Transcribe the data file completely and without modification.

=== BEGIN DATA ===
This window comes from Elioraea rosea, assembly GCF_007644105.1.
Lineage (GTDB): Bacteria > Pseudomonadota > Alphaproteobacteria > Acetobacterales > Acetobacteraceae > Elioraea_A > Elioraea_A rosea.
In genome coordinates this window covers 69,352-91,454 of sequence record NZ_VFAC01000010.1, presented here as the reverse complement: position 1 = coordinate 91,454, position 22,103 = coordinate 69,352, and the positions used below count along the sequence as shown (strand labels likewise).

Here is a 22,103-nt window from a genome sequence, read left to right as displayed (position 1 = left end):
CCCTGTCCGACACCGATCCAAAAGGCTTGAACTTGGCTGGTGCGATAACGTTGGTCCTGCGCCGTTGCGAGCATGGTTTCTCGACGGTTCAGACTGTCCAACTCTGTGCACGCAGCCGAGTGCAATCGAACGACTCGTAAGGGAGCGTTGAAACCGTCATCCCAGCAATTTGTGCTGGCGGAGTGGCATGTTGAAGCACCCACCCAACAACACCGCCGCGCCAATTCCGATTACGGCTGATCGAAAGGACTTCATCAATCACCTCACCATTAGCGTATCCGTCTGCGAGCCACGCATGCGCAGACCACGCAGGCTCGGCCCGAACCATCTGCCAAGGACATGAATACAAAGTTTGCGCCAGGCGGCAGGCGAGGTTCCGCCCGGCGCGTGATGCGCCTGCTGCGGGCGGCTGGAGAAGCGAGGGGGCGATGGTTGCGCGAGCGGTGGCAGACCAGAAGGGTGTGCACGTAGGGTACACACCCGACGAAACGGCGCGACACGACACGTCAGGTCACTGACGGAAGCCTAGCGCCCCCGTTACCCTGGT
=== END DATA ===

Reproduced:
This window comes from Elioraea rosea, assembly GCF_007644105.1.
Lineage (GTDB): Bacteria > Pseudomonadota > Alphaproteobacteria > Acetobacterales > Acetobacteraceae > Elioraea_A > Elioraea_A rosea.
In genome coordinates this window covers 69,352-91,454 of sequence record NZ_VFAC01000010.1, presented here as the reverse complement: position 1 = coordinate 91,454, position 22,103 = coordinate 69,352, and the positions used below count along the sequence as shown (strand labels likewise).

Here is a 22,103-nt window from a genome sequence, read left to right as displayed (position 1 = left end):
CCCTGTCCGACACCGATCCAAAAGGCTTGAACTTGGCTGGTGCGATAACGTTGGTCCTGCGCCGTTGCGAGCATGGTTTCTCGACGGTTCAGACTGTCCAACTCTGTGCACGCAGCCGAGTGCAATCGAACGACTCGTAAGGGAGCGTTGAAACCGTCATCCCAGCAATTTGTGCTGGCGGAGTGGCATGTTGAAGCACCCACCCAACAACACCGCCGCGCCAATTCCGATTACGGCTGATCGAAAGGACTTCATCAATCACCTCACCATTAGCGTATCCGTCTGCGAGCCACGCATGCGCAGACCACGCAGGCTCGGCCCGAACCATCTGCCAAGGACATGAATACAAAGTTTGCGCCAGGCGGCAGGCGAGGTTCCGCCCGGCGCGTGATGCGCCTGCTGCGGGCGGCTGGAGAAGCGAGGGGGCGATGGTTGCGCGAGCGGTGGCAGACCAGAAGGGTGTGCACGTAGGGTACACACCCGACGAAACGGCGCGACACGACACGTCAGGTCACTGACGGAAGCCTAGCGCCCCCGTTACCCTGGT